An opposition party in Uganda Friday harshly criticized a high court ruling upholding the results of a referendum rejecting a multi-party political system.
The Supreme Court Thursday validated the results of a referendum held in 2000 in which the government had asked voters whether they wanted to adopt a multi-party political system or stay with the one-party government, commonly known as The Movement. A majority of the voters opted for a one-party system.
But the high court also ruled that the law on which the referendum was based is unconstitutional.
The leader of the Democratic Party, Kasiano Wadri, says he disagrees with the high court's logic in supporting the referendum but not the law on which it was based.
"So if the basis of conducting this referendum was the law, and the law was invalid, it therefore goes without saying that even the [referendum] act itself was invalid," said Kasiano Wadri. "But I think they were more interested in protecting stability rather than the law."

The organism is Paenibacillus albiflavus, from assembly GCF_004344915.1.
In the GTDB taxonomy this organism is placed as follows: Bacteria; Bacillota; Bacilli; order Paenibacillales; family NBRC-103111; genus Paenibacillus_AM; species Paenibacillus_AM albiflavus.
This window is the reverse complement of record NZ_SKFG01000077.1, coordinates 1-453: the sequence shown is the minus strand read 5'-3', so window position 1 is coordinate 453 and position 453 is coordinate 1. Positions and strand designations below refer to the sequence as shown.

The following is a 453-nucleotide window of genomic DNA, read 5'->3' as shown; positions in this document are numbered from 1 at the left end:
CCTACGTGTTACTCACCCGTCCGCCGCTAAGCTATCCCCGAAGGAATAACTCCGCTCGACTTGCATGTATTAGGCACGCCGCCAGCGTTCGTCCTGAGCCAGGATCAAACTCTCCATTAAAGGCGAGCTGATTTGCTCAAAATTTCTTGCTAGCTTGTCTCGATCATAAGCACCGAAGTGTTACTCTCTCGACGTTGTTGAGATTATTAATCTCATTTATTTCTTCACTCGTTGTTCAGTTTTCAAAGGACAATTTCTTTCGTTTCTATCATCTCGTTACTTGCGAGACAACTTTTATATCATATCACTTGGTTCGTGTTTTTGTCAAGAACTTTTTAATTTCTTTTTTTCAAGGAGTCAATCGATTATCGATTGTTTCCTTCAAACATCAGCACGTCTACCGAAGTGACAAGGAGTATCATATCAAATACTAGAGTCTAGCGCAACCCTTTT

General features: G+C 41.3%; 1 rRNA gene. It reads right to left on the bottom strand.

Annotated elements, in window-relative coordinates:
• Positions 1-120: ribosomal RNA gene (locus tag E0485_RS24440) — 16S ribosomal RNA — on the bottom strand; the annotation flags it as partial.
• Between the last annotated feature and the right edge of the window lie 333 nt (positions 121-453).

Uganda has been under increasing pressure from international donors to adopt a multi-party system.
But under current law, political parties are allowed to exist, but are prohibited from running in elections. President Museveni, who took power in 1986 and held it ever since, has promised to restore multi-party politics to Uganda in 2006.
Political parties and critics of The Movement, earlier this year, won a court judgment declaring the 2000 referendum invalid on procedural grounds.
But President Museveni appealed the decision, and on Thursday the high court reversed the earlier ruling.
Presidential spokesman Francis Ekomoloit told VOA in June that the procedural flaws were not serious enough to justify the invalidation of the referendum.
"On the face of it, it would appear that the judges, or at least some of them, became over-zealous, and I think the state feels it has a case in the appeal," he said.
The government has argued it is up to the people to decide whether Uganda should have a multi-party political system.